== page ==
DISCLOSURE/DISCLAIMER: I worked at the University of Michigan Libraries for several years during the beginning of the book scanning project with Google that preceded this lawsuit. The University of Minnesota Libraries, my current employer, is also affiliated with the HathiTrust. This post represents only my own opinions and thoughts on the case, not that of any current or past employer or co-worker
And the details…
The Copyright-y Stuff (wait, no, not quite yet)
Before getting to the meat of it all, it’s worth noting that the copyright stuff is mostly in response to a Motion for Summary Judgment. MSJ’s are filed early in the process of a case, and are basically an argument that it’s not worth it to have a whole trial and the rest of the court process shebang, because the arguments for your side are so completely convincing that we can see right up front who’s gonna win. Until pretty recently, it was unusual for copyright cases (especially fair use cases) to be decided at summary judgment or at other early points in court proceedings, because the copyright holders usually argued that they needed the whole court process to fully argue the fine points of fair use. (I worked on part of a brief, as a student intern, where we had to make the argument that it was even appropriate to consider a fair use defense at the summary judgment stage.)
Anyway, it has more recently become pretty common to make MSJ’s in copyright cases (thanks to DMCA takedowns and Righthaven, basically.) So now, it’s pretty common for both sides to file these motions (as they did in this case), which means they’re both arguing that their own arguments are a slam-dunk. When both sides do have reasonably good arguments, the court usually denies both MSJs, and proceeds further with the case. But winning on summary judgment means the court agrees your arguments are a slam-dunk. It’s a very good place to be; appeals of decisions on MSJ are often a significantly harder process than appeals from a regular judgment. As James Grimmelmann said, this opinion “makes the case seem so lopsided that it makes the appeal into an uphill battle.”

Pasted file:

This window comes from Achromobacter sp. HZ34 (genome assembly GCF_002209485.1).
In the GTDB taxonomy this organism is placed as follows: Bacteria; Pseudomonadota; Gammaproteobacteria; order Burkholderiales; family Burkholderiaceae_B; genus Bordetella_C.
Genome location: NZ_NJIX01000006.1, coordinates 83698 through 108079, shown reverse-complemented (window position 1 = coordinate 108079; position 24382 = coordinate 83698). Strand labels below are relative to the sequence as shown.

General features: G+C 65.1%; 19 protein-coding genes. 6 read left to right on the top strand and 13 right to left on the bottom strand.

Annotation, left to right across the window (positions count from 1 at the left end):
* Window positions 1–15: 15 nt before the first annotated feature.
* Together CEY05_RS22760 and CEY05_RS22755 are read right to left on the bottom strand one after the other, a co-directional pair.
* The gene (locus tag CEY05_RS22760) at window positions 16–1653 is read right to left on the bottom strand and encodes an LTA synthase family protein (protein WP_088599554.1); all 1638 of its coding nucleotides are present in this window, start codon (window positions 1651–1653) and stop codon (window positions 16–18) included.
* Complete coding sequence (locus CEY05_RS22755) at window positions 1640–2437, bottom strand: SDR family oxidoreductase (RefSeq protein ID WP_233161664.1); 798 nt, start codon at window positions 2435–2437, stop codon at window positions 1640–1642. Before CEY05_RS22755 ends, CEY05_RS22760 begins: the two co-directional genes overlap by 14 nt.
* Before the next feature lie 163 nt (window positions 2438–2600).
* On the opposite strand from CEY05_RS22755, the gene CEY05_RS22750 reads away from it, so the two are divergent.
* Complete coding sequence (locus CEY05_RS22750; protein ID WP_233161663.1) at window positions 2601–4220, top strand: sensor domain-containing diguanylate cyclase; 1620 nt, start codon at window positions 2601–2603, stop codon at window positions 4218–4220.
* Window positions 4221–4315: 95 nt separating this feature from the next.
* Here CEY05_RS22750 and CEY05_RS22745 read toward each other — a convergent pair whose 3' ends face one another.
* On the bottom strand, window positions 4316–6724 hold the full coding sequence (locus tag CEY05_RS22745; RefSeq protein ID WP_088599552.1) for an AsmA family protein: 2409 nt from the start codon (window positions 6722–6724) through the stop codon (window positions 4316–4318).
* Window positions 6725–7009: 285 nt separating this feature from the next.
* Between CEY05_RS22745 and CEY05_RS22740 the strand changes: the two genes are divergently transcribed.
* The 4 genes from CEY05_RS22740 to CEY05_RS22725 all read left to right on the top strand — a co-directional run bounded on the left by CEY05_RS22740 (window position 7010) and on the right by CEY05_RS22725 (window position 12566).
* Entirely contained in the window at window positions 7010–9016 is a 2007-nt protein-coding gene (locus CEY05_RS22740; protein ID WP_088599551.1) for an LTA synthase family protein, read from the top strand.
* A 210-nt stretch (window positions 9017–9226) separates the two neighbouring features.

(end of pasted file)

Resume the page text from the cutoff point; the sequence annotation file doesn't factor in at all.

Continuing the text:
The Copyright-y Stuff (for reals)
One of my least favorite bits of the plaintiff’s filings argued that, because libraries have a list of specific kinds of copying they 100%, no-question, can do (in 17 U.S.C. § 108), anything outside that list is something libraries cannot do – that is, that the kinds of copying listed in section 108 are the only kinds of copying libraries can do. This is a pretty ridiculous argument (and I was not alone in my frustration with it), because section 108 says it doesn’t affect section 107 (fair use) rights. The plaintiffs argued it should be read another way, and offered legislative history to support their arguments, but the judge didn’t buy it. “nothing Plaintiffs submitted convinces me that fair use is unavailable as a defense, or that the manner of reproduction is prohibited simply because it does not fall within Section 108.” (p. 13)
Because of what I mentioned above about summary judgment, in order to get the case dismissed, Hathi and their defendants had to prove that there was “no genuine issue of material fact” over whether their use was a fair use. Although Judge Baer looks at fair use quite holistically, he does examine each of the fair use factors individually – all the Authors Guild had to do was allege (not prove) that even one of the factors was worth arguing out at greater length, and they could have forced this to go to trial. But they didn’t.
Factors 2 and 3: the quickies
Factor 2 inquires as to the nature of the copyrighted work. Here, the court skipped completely over the published/unpublished issue sometimes raised (probably because all the works in question were unquestionably published), and went right to the “factual/creative” distinction that is sometimes made. While acknowledging the standard that there is often more room for fair use of more factual materials, the court largely brushes this aside as not terribly relevant. Citing both the 2 Live Crew (Campbell v. Acuff-Rose) and the Grateful Dead posters (Bill Graham Archives v. Dorling Kindersley) cases, the court held that for transformative uses, this factor is “not dispositive” (p. 18), i.e., doesn’t really affect the outcome of the case.